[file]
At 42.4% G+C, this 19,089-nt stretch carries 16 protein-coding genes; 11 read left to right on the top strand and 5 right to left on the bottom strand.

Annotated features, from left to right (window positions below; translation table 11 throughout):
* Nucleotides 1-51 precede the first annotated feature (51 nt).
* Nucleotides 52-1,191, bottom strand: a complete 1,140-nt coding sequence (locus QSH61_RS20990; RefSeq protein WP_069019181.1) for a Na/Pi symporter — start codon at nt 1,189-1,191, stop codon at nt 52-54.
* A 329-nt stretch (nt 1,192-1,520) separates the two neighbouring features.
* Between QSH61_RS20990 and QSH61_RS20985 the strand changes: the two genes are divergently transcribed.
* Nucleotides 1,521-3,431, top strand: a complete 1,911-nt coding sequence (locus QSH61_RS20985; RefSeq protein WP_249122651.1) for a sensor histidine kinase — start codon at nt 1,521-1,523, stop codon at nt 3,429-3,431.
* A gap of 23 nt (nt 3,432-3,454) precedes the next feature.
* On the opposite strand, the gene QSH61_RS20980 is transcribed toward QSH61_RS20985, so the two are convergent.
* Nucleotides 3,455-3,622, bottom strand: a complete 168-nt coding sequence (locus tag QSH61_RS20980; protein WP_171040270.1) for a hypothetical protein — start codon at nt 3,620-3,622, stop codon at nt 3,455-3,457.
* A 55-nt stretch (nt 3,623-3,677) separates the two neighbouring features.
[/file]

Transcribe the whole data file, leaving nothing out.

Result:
At 42.4% G+C, this 19,089-nt stretch carries 16 protein-coding genes; 11 read left to right on the top strand and 5 right to left on the bottom strand.

Annotated features, from left to right (window positions below; translation table 11 throughout):
* Nucleotides 1-51 precede the first annotated feature (51 nt).
* Nucleotides 52-1,191, bottom strand: a complete 1,140-nt coding sequence (locus QSH61_RS20990; RefSeq protein WP_069019181.1) for a Na/Pi symporter — start codon at nt 1,189-1,191, stop codon at nt 52-54.
* A 329-nt stretch (nt 1,192-1,520) separates the two neighbouring features.
* Between QSH61_RS20990 and QSH61_RS20985 the strand changes: the two genes are divergently transcribed.
* Nucleotides 1,521-3,431, top strand: a complete 1,911-nt coding sequence (locus QSH61_RS20985; RefSeq protein WP_249122651.1) for a sensor histidine kinase — start codon at nt 1,521-1,523, stop codon at nt 3,429-3,431.
* A gap of 23 nt (nt 3,432-3,454) precedes the next feature.
* On the opposite strand, the gene QSH61_RS20980 is transcribed toward QSH61_RS20985, so the two are convergent.
* Nucleotides 3,455-3,622, bottom strand: a complete 168-nt coding sequence (locus tag QSH61_RS20980; protein WP_171040270.1) for a hypothetical protein — start codon at nt 3,620-3,622, stop codon at nt 3,455-3,457.
* A 55-nt stretch (nt 3,623-3,677) separates the two neighbouring features.